Three schools will get $1.4 million from education nonprofit SchoolSmartKC to improve student performance, Kansas City Public Schools announced Friday.
Principal Dana Carter says she started to cry when she found out on the second-to-last day of school she’d have an additional $600,000 to implement Gladstone Elementary’s strategic plan.
“Literally, tears ran down my face,” Carter says. “It was a very exciting moment. Then when I shared it with our staff, it was screams of joy, everyone applauding.”
With the SchoolSmartKC money, Carter plans to hire a data coach to work with teachers on the state’s standards.
“We have many strengths, but we are not seeing the full results of our hard work,” Carter says. “We think a data coach will be able to walk us through looking at our students’ data and creating a plan going there, rigorous lesson plans to follow the pre-assessment.”
Fifty-nine percent of Gladstone Elementary students are English language learners. Carter says her students made significant enough gains this year to move off the state’s list of low-achieving “focus” schools.
Wendell Phillips Elementary also recently moved off the state’s focus list. Principal Deloris Brown will use SchoolSmartKC’s $600,000 grant to make Phillips a trauma-sensitive school.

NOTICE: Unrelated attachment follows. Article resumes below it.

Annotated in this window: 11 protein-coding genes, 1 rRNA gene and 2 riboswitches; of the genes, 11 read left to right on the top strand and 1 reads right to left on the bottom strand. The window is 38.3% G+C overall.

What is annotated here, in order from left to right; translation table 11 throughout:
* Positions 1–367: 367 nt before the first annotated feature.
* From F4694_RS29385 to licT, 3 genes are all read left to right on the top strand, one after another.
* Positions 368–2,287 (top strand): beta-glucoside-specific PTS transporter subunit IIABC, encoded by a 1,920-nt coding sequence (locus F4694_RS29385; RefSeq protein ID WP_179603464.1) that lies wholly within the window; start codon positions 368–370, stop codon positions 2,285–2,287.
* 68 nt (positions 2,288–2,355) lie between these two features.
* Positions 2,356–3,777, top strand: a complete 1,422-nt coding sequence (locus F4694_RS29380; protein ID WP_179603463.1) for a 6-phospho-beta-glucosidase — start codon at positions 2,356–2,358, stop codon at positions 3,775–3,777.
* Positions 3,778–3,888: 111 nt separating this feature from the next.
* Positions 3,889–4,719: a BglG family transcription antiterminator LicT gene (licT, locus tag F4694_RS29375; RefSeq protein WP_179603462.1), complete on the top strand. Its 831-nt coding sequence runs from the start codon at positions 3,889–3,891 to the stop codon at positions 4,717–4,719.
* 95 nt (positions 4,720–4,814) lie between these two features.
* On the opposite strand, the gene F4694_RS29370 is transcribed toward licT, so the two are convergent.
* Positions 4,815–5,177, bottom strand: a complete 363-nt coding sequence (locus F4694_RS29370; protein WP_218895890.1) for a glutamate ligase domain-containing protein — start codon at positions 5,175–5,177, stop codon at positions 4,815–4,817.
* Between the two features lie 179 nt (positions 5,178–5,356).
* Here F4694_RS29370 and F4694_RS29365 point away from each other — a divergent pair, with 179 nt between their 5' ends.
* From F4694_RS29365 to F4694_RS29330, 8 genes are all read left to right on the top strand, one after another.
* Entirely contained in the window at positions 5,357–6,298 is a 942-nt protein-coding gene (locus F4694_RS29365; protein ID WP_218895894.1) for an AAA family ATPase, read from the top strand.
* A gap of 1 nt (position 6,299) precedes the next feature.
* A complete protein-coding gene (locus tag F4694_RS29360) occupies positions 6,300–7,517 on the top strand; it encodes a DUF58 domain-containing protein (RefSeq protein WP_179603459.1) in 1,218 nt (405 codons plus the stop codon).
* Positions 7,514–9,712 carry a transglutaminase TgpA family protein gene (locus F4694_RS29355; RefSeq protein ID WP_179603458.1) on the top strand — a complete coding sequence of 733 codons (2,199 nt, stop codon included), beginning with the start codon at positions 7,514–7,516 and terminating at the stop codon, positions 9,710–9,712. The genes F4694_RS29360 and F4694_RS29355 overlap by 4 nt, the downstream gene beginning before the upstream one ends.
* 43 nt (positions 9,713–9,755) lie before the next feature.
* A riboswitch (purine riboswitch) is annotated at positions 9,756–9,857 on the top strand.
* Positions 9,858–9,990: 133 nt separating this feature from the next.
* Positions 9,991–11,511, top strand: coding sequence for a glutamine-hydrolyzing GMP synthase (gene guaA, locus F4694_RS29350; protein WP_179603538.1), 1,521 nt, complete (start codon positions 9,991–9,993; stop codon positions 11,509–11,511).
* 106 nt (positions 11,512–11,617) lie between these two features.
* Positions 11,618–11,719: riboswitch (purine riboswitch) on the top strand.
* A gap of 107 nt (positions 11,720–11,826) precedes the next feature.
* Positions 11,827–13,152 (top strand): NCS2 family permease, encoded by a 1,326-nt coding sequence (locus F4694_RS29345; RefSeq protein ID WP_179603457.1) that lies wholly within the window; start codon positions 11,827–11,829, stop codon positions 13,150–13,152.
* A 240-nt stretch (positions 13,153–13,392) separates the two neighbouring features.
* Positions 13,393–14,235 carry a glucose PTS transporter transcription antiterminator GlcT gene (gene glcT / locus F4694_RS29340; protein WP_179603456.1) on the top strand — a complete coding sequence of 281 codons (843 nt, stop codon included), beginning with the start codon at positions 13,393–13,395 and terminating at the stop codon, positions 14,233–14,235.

“You have children who are going through very difficult things,” Brown says. “Very often, we’re expecting students to give us things they don’t have the skills to produce.”
Teachers and staff at Phillips will get training on how to respond to the trauma students bring with them to school. Brown says the school will also be able to host a three-day kindergarten boot camp before the start of school in August thanks to the grant.
Northeast High School received $200,000 from SchoolSmartKC to expand its Advanced Placement course offerings and develop student leaders. The school’s graduation rate has increased 14 percentage points in two years, from 54 percent in 2015 to 68 percent last year.
The grant process was competitive. Eight KCPS schools submitted applications in the fall. The schools that were awarded money will have three years to use it. SchoolSmartKC’s goal is to get a majority of schools in Kansas City performing at or above the state average by 2026.
Elle Moxley covers education for KCUR. You can reach her on Twitter @ellemoxley.